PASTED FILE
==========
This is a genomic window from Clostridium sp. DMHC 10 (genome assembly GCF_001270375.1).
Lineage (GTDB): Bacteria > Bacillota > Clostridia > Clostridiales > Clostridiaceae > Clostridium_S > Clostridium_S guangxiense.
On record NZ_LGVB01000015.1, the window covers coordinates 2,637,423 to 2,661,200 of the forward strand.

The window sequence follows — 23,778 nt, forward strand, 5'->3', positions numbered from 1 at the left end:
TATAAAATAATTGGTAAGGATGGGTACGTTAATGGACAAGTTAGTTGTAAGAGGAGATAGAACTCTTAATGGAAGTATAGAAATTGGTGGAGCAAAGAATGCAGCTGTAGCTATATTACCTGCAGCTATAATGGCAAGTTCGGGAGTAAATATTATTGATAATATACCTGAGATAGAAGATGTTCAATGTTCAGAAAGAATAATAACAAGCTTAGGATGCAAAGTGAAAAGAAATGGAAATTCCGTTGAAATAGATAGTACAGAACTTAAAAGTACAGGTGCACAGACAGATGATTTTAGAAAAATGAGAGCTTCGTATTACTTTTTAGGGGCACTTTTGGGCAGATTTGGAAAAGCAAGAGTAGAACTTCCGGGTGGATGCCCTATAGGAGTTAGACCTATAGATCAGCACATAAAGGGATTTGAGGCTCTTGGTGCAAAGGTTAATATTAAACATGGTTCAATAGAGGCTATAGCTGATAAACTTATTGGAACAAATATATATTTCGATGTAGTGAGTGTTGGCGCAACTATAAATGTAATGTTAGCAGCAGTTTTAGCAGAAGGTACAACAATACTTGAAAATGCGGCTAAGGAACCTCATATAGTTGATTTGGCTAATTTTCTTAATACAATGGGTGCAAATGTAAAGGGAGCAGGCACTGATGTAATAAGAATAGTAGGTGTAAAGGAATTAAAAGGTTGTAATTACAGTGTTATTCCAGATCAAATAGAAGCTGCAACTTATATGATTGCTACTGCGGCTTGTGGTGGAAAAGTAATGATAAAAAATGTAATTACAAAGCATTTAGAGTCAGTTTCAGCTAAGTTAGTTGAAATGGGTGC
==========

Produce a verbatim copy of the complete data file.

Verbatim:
This is a genomic window from Clostridium sp. DMHC 10 (genome assembly GCF_001270375.1).
Lineage (GTDB): Bacteria > Bacillota > Clostridia > Clostridiales > Clostridiaceae > Clostridium_S > Clostridium_S guangxiense.
On record NZ_LGVB01000015.1, the window covers coordinates 2,637,423 to 2,661,200 of the forward strand.

The window sequence follows — 23,778 nt, forward strand, 5'->3', positions numbered from 1 at the left end:
TATAAAATAATTGGTAAGGATGGGTACGTTAATGGACAAGTTAGTTGTAAGAGGAGATAGAACTCTTAATGGAAGTATAGAAATTGGTGGAGCAAAGAATGCAGCTGTAGCTATATTACCTGCAGCTATAATGGCAAGTTCGGGAGTAAATATTATTGATAATATACCTGAGATAGAAGATGTTCAATGTTCAGAAAGAATAATAACAAGCTTAGGATGCAAAGTGAAAAGAAATGGAAATTCCGTTGAAATAGATAGTACAGAACTTAAAAGTACAGGTGCACAGACAGATGATTTTAGAAAAATGAGAGCTTCGTATTACTTTTTAGGGGCACTTTTGGGCAGATTTGGAAAAGCAAGAGTAGAACTTCCGGGTGGATGCCCTATAGGAGTTAGACCTATAGATCAGCACATAAAGGGATTTGAGGCTCTTGGTGCAAAGGTTAATATTAAACATGGTTCAATAGAGGCTATAGCTGATAAACTTATTGGAACAAATATATATTTCGATGTAGTGAGTGTTGGCGCAACTATAAATGTAATGTTAGCAGCAGTTTTAGCAGAAGGTACAACAATACTTGAAAATGCGGCTAAGGAACCTCATATAGTTGATTTGGCTAATTTTCTTAATACAATGGGTGCAAATGTAAAGGGAGCAGGCACTGATGTAATAAGAATAGTAGGTGTAAAGGAATTAAAAGGTTGTAATTACAGTGTTATTCCAGATCAAATAGAAGCTGCAACTTATATGATTGCTACTGCGGCTTGTGGTGGAAAAGTAATGATAAAAAATGTAATTACAAAGCATTTAGAGTCAGTTTCAGCTAAGTTAGTTGAAATGGGTGC